When Southern Baptists reaffirmed their hostility to equal rights for gay and lesbian Americans this week in New Orleans, a leading anti-gay voice there was a Texas pastor who has promoted Texas Gov. Rick Perry to conservative evangelicals in the past.
Southern Baptists meeting at their denomination’s annual convention overwhelmingly passed a resolution attacking marriage equality:
The resolution acknowledges that gays and lesbians sometimes experience “unique struggles” but declares that they lack the “distinguishing features of classes entitled to special protections.”
“It is regrettable that homosexual rights activists and those who are promoting the recognition of ‘same-sex marriage’ have misappropriated the rhetoric of the Civil Rights Movement,” the resolution states.
One of the authors of the resolution was the Rev. Dwight McKissic, an African-American pastor from Arlington, Texas:
“It’s important to sound the alarm again, because the culture is changing,” he said in an interview after the vote.
McKissic, who is black, said it was “an unfair comparison” for gays to equate same-sex marriage with civil rights because there is not incontrovertible scientific evidence that homosexuality is an innate characteristic, like skin color.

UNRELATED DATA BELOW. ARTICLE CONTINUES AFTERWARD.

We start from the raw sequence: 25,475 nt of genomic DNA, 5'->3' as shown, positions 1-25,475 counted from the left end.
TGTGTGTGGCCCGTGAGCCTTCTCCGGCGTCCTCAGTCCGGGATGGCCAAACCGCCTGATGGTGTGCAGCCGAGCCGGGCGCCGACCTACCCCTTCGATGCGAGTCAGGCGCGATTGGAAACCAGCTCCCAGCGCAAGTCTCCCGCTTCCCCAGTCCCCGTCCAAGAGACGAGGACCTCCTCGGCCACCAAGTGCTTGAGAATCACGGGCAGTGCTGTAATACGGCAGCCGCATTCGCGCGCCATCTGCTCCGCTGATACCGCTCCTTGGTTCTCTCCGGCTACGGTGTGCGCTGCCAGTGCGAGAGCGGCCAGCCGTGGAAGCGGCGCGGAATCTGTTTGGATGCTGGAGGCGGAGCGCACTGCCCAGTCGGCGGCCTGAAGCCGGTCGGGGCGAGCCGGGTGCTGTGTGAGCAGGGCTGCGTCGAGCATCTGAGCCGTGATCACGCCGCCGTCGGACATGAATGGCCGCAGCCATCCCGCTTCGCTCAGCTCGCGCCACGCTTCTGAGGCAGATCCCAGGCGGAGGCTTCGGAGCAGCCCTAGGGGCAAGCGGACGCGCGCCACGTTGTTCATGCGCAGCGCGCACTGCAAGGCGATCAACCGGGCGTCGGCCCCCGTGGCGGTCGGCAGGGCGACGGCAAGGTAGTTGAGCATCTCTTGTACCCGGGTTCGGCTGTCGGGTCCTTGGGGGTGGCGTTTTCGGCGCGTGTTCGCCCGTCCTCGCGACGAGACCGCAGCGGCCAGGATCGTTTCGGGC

“They’re equating their sin with my skin,” he said.
McKissic has a long history of using incendiary anti-gay rhetoric. For example, speaking in a 2005 at a Texas Restoration Project event promoting Gov. Perry to hundreds of conservative evangelical ministers, McKissic suggested that God might have sent Hurricane Katrina to destroy New Orleans because of tolerance of homosexuality there:
“I’m raising the question,” Dwight McKissic, senior pastor of Cornerstone Baptist Church in Arlington, Texas, said last week at meetings of the Texas Restoration Project, according to the Austin American-Statesman. “At some point, God will hold us accountable for our sins.”
“They have devil worship. They advertise ‘Sin City’ tours. They celebrate Southern decadence. Girls go wild in New Orleans,” said McKissic, a founder of the “Not on My Watch” coalition against gay marriage. “Sometimes God does not speak through natural phenomena. This may have nothing to do with God being offended by homosexuality. But possibly it does.”
Gov. Perry didn’t object to McKissic’s comments at the Texas Restoration Project event. A spokesman later said the governor didn’t agree with the comments but then suggested that they might be true:
“The governor does not agree with that,” gubernatorial spokesman Robert Black told the Austin newspaper on Friday. “But far be it for the governor to try to divine the will of the Almighty. Americans of all faiths need to come together at this point in time to help the victims of this tragedy.”
Black himself has a long history of anti-gay comments. He has compared gay rights groups to the Ku Klux Klan and gay people generally to pedophiles.